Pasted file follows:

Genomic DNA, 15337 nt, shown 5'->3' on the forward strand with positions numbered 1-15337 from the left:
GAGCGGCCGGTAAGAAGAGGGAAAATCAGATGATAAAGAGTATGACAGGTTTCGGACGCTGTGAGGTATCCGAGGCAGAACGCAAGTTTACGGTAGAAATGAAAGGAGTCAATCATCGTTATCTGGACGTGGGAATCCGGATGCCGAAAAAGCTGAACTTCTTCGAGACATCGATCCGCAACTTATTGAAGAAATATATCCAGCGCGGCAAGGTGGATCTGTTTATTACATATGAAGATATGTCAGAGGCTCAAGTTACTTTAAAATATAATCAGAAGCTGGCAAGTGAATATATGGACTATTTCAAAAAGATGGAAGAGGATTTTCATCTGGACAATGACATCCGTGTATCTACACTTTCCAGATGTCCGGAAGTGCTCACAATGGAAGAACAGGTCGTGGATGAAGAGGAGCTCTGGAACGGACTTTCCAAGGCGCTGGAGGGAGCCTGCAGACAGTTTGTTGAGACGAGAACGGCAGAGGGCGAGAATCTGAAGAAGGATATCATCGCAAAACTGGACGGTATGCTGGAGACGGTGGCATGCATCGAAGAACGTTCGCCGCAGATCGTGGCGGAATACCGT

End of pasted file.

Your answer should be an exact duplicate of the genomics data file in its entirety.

Genomic DNA, 15337 nt, shown 5'->3' on the forward strand with positions numbered 1-15337 from the left:
GAGCGGCCGGTAAGAAGAGGGAAAATCAGATGATAAAGAGTATGACAGGTTTCGGACGCTGTGAGGTATCCGAGGCAGAACGCAAGTTTACGGTAGAAATGAAAGGAGTCAATCATCGTTATCTGGACGTGGGAATCCGGATGCCGAAAAAGCTGAACTTCTTCGAGACATCGATCCGCAACTTATTGAAGAAATATATCCAGCGCGGCAAGGTGGATCTGTTTATTACATATGAAGATATGTCAGAGGCTCAAGTTACTTTAAAATATAATCAGAAGCTGGCAAGTGAATATATGGACTATTTCAAAAAGATGGAAGAGGATTTTCATCTGGACAATGACATCCGTGTATCTACACTTTCCAGATGTCCGGAAGTGCTCACAATGGAAGAACAGGTCGTGGATGAAGAGGAGCTCTGGAACGGACTTTCCAAGGCGCTGGAGGGAGCCTGCAGACAGTTTGTTGAGACGAGAACGGCAGAGGGCGAGAATCTGAAGAAGGATATCATCGCAAAACTGGACGGTATGCTGGAGACGGTGGCATGCATCGAAGAACGTTCGCCGCAGATCGTGGCGGAATACCGT